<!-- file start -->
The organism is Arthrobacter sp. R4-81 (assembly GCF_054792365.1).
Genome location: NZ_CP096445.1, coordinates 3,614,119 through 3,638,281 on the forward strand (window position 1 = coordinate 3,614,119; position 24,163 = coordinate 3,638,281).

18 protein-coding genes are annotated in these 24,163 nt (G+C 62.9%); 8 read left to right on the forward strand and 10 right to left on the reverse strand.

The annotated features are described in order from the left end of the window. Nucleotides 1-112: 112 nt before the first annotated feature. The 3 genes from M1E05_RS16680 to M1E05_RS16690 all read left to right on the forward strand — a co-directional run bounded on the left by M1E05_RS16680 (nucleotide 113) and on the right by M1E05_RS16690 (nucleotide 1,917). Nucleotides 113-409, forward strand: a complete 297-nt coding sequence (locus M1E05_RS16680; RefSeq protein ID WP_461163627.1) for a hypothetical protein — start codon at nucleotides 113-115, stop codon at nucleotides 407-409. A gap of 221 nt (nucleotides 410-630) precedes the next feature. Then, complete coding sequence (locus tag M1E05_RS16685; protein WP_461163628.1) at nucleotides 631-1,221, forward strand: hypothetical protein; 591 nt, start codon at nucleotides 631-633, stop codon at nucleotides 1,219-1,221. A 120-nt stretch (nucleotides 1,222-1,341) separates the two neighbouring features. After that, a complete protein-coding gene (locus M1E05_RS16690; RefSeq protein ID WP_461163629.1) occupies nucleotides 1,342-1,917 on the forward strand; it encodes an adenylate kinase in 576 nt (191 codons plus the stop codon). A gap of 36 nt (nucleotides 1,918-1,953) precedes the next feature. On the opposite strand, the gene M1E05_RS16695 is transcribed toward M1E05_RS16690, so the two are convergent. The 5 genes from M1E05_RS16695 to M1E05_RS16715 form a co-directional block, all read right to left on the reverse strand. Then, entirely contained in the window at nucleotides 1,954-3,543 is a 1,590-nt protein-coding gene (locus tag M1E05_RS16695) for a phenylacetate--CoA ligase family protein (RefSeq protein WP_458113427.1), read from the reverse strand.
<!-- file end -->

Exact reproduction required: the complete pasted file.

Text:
The organism is Arthrobacter sp. R4-81 (assembly GCF_054792365.1).
Genome location: NZ_CP096445.1, coordinates 3,614,119 through 3,638,281 on the forward strand (window position 1 = coordinate 3,614,119; position 24,163 = coordinate 3,638,281).

18 protein-coding genes are annotated in these 24,163 nt (G+C 62.9%); 8 read left to right on the forward strand and 10 right to left on the reverse strand.

The annotated features are described in order from the left end of the window. Nucleotides 1-112: 112 nt before the first annotated feature. The 3 genes from M1E05_RS16680 to M1E05_RS16690 all read left to right on the forward strand — a co-directional run bounded on the left by M1E05_RS16680 (nucleotide 113) and on the right by M1E05_RS16690 (nucleotide 1,917). Nucleotides 113-409, forward strand: a complete 297-nt coding sequence (locus M1E05_RS16680; RefSeq protein ID WP_461163627.1) for a hypothetical protein — start codon at nucleotides 113-115, stop codon at nucleotides 407-409. A gap of 221 nt (nucleotides 410-630) precedes the next feature. Then, complete coding sequence (locus tag M1E05_RS16685; protein WP_461163628.1) at nucleotides 631-1,221, forward strand: hypothetical protein; 591 nt, start codon at nucleotides 631-633, stop codon at nucleotides 1,219-1,221. A 120-nt stretch (nucleotides 1,222-1,341) separates the two neighbouring features. After that, a complete protein-coding gene (locus M1E05_RS16690; RefSeq protein ID WP_461163629.1) occupies nucleotides 1,342-1,917 on the forward strand; it encodes an adenylate kinase in 576 nt (191 codons plus the stop codon). A gap of 36 nt (nucleotides 1,918-1,953) precedes the next feature. On the opposite strand, the gene M1E05_RS16695 is transcribed toward M1E05_RS16690, so the two are convergent. The 5 genes from M1E05_RS16695 to M1E05_RS16715 form a co-directional block, all read right to left on the reverse strand. Then, entirely contained in the window at nucleotides 1,954-3,543 is a 1,590-nt protein-coding gene (locus tag M1E05_RS16695) for a phenylacetate--CoA ligase family protein (RefSeq protein WP_458113427.1), read from the reverse strand.